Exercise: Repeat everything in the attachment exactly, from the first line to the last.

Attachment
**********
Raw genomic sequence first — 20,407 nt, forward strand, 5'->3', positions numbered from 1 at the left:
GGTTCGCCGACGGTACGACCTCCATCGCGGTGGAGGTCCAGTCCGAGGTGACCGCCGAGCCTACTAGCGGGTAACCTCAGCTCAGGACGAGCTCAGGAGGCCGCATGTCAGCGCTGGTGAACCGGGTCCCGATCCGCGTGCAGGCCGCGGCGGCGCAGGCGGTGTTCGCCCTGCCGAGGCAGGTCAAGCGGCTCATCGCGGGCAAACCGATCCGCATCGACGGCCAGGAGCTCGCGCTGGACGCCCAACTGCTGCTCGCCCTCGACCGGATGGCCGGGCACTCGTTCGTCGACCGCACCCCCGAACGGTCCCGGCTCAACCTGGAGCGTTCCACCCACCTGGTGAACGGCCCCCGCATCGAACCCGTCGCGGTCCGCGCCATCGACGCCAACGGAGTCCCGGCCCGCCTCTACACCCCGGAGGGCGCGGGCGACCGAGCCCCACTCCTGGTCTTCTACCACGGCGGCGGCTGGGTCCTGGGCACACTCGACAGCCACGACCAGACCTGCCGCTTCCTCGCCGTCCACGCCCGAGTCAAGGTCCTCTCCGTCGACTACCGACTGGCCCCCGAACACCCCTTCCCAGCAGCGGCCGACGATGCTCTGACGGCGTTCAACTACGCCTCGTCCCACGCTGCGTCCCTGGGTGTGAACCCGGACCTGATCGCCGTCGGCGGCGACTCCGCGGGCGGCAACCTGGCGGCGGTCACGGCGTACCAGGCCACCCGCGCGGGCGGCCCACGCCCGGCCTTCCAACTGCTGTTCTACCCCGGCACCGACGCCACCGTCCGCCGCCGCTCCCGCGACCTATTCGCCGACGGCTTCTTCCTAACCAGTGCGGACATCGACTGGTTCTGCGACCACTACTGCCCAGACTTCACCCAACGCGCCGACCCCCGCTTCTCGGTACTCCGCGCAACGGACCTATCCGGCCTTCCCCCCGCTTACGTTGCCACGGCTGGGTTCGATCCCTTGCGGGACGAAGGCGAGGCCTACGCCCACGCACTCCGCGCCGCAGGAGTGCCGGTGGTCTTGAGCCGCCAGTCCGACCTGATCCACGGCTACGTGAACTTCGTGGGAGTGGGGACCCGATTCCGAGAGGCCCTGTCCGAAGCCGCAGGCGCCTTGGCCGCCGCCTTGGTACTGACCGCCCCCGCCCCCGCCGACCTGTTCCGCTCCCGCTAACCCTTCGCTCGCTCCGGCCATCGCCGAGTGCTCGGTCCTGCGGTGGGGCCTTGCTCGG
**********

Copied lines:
Raw genomic sequence first — 20,407 nt, forward strand, 5'->3', positions numbered from 1 at the left:
GGTTCGCCGACGGTACGACCTCCATCGCGGTGGAGGTCCAGTCCGAGGTGACCGCCGAGCCTACTAGCGGGTAACCTCAGCTCAGGACGAGCTCAGGAGGCCGCATGTCAGCGCTGGTGAACCGGGTCCCGATCCGCGTGCAGGCCGCGGCGGCGCAGGCGGTGTTCGCCCTGCCGAGGCAGGTCAAGCGGCTCATCGCGGGCAAACCGATCCGCATCGACGGCCAGGAGCTCGCGCTGGACGCCCAACTGCTGCTCGCCCTCGACCGGATGGCCGGGCACTCGTTCGTCGACCGCACCCCCGAACGGTCCCGGCTCAACCTGGAGCGTTCCACCCACCTGGTGAACGGCCCCCGCATCGAACCCGTCGCGGTCCGCGCCATCGACGCCAACGGAGTCCCGGCCCGCCTCTACACCCCGGAGGGCGCGGGCGACCGAGCCCCACTCCTGGTCTTCTACCACGGCGGCGGCTGGGTCCTGGGCACACTCGACAGCCACGACCAGACCTGCCGCTTCCTCGCCGTCCACGCCCGAGTCAAGGTCCTCTCCGTCGACTACCGACTGGCCCCCGAACACCCCTTCCCAGCAGCGGCCGACGATGCTCTGACGGCGTTCAACTACGCCTCGTCCCACGCTGCGTCCCTGGGTGTGAACCCGGACCTGATCGCCGTCGGCGGCGACTCCGCGGGCGGCAACCTGGCGGCGGTCACGGCGTACCAGGCCACCCGCGCGGGCGGCCCACGCCCGGCCTTCCAACTGCTGTTCTACCCCGGCACCGACGCCACCGTCCGCCGCCGCTCCCGCGACCTATTCGCCGACGGCTTCTTCCTAACCAGTGCGGACATCGACTGGTTCTGCGACCACTACTGCCCAGACTTCACCCAACGCGCCGACCCCCGCTTCTCGGTACTCCGCGCAACGGACCTATCCGGCCTTCCCCCCGCTTACGTTGCCACGGCTGGGTTCGATCCCTTGCGGGACGAAGGCGAGGCCTACGCCCACGCACTCCGCGCCGCAGGAGTGCCGGTGGTCTTGAGCCGCCAGTCCGACCTGATCCACGGCTACGTGAACTTCGTGGGAGTGGGGACCCGATTCCGAGAGGCCCTGTCCGAAGCCGCAGGCGCCTTGGCCGCCGCCTTGGTACTGACCGCCCCCGCCCCCGCCGACCTGTTCCGCTCCCGCTAACCCTTCGCTCGCTCCGGCCATCGCCGAGTGCTCGGTCCTGCGGTGGGGCCTTGCTCGG